Everts reported discussions are underway regarding how to use the former Watauga High School property, which Appalachian now owns. The chancellor also informed the trustees that the UNC System Board of Governors has approved the design phase for the north end zone project at Kidd Brewer Stadium, and she noted “the recent $10 million commitment from alumnus Mark Ricks to support the university’s ‘A Mountaineer Impact’ initiative is a significant step toward launching this project.”
Additionally, Everts said seven residence halls are slated for renovations or replacement, and she outlined a public-private partnership that will make this feasible.
Everts said, “Under this plan, we will lease the rooms from the developer. However, I want to emphasize we will operate the halls like our existing residences — with residence advisors, housekeepers and room assignments handled by University Housing.”
“We will build efficient buildings,” Everts said, “which will result in less impact on housing costs for our students, and, at the end of the lease period, ownership of the properties reverts to the university.”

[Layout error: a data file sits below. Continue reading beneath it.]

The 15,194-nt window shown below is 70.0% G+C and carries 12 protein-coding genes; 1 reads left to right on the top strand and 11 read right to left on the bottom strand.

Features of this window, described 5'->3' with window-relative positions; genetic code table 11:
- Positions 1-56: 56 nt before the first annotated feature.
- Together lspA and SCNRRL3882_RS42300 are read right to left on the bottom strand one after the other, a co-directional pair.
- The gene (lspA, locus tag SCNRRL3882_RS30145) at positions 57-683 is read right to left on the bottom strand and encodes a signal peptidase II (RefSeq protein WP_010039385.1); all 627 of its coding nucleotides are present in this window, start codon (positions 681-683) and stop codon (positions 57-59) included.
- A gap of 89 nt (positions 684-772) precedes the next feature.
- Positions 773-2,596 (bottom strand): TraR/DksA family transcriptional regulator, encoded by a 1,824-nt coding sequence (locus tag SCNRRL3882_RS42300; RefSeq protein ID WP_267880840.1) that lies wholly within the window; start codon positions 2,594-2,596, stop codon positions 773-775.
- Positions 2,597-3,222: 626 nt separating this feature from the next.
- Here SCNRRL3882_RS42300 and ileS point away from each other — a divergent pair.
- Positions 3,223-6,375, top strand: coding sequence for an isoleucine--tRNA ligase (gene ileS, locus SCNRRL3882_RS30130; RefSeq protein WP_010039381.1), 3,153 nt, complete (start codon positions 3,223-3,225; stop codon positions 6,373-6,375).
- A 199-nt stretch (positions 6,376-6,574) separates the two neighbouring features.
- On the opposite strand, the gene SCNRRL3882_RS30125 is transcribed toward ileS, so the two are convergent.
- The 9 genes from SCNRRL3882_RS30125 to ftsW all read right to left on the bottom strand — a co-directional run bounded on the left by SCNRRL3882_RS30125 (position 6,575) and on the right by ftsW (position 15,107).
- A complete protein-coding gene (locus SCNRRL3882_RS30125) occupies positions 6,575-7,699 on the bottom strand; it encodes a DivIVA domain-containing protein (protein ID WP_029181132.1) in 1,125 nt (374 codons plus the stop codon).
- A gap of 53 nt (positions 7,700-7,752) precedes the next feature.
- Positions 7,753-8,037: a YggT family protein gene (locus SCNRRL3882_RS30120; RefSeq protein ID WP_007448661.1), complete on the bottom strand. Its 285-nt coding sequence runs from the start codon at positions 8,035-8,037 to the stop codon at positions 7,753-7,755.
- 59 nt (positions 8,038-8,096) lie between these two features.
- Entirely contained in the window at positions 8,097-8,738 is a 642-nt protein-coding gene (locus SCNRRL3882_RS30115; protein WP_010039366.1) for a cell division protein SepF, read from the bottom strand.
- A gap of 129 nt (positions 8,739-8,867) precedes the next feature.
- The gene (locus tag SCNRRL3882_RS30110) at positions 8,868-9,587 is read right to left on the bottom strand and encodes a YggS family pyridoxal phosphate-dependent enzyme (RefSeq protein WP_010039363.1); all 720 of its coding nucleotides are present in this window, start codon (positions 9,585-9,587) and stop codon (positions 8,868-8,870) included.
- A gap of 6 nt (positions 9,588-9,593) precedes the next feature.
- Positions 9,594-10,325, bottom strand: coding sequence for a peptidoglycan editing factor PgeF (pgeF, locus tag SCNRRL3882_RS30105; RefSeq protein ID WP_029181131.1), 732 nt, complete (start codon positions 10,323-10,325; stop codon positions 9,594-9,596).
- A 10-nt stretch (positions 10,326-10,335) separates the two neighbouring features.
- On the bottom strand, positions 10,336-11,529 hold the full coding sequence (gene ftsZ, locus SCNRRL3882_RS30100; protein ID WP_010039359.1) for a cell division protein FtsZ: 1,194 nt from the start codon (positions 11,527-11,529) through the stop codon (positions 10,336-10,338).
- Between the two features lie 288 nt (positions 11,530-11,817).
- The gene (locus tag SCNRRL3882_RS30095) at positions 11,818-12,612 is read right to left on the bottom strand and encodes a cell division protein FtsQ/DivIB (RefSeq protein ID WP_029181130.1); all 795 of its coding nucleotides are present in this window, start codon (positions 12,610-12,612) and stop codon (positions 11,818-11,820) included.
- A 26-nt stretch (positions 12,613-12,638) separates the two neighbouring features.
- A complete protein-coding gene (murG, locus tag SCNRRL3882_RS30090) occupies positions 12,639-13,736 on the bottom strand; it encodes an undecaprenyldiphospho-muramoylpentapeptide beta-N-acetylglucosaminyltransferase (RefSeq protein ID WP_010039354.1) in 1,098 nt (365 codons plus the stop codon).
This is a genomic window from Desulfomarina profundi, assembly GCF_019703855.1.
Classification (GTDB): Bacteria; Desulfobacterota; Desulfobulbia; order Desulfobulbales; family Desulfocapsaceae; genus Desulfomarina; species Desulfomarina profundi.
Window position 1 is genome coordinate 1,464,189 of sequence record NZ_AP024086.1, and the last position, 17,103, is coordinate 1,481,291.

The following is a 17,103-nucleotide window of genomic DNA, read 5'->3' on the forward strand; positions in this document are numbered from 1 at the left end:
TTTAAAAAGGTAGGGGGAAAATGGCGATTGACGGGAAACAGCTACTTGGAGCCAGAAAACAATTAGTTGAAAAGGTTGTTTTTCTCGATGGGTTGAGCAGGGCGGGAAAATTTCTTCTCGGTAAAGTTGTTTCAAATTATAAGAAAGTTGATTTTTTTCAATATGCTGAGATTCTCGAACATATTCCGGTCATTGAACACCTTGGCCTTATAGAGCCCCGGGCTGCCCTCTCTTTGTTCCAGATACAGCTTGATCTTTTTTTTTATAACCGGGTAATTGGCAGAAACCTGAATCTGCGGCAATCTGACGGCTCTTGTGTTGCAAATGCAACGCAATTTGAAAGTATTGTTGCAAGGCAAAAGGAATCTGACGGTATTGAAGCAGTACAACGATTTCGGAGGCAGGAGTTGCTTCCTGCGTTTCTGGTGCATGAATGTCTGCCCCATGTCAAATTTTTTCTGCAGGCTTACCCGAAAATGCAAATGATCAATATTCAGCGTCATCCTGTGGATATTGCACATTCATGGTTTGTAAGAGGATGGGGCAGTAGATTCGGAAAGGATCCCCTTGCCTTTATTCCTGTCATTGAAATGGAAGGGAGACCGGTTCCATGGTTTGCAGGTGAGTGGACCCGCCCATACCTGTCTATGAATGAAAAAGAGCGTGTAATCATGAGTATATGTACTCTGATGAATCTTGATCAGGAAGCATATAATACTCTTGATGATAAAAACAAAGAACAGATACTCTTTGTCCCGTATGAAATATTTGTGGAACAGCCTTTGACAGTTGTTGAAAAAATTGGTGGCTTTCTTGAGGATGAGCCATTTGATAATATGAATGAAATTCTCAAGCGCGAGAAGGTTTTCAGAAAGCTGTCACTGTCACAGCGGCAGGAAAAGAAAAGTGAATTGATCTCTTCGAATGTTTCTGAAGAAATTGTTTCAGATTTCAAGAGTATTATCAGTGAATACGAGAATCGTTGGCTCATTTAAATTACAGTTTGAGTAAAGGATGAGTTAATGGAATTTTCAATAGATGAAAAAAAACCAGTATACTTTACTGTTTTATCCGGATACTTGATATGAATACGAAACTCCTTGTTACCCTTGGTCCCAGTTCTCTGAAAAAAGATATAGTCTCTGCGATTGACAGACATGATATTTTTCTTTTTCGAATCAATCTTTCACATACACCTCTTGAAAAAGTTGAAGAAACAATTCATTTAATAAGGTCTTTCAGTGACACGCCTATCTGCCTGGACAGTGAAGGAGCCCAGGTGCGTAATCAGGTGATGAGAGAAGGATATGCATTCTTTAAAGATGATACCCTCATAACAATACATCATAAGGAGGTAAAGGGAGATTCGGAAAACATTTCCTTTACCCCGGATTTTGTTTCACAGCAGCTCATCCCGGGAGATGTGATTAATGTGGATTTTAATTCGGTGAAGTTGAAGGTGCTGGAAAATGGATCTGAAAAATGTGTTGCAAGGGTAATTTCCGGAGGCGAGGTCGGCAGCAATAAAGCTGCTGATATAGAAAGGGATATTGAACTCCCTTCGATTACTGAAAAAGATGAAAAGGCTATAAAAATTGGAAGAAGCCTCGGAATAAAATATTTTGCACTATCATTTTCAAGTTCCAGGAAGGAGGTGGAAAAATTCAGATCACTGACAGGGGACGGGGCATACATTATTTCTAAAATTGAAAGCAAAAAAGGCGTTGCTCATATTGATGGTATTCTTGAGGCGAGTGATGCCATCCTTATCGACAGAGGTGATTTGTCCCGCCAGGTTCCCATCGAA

Finally, Everts recognized Max Poole, retiring dean of Appalachian’s Cratis D. Williams School of Graduate Studies, and Dayton Cole, general counsel for the university. Cole is retiring after three decades of service to Appalachian.
Following the Chancellor’s remarks, the board voted to approve the designer selection for a campus road repairs project, which will include, among other things, transforming Academy Street into a pedestrian area. The trustees also approved a “Resolution Endorsing a Public-Private Partnership to Construct New Student Housing at Appalachian State University.”
Read Chancellor Everts’ full remarks and view graphics of the performance metrics and progress at http://chancellor.appstate.edu/messages/id/142.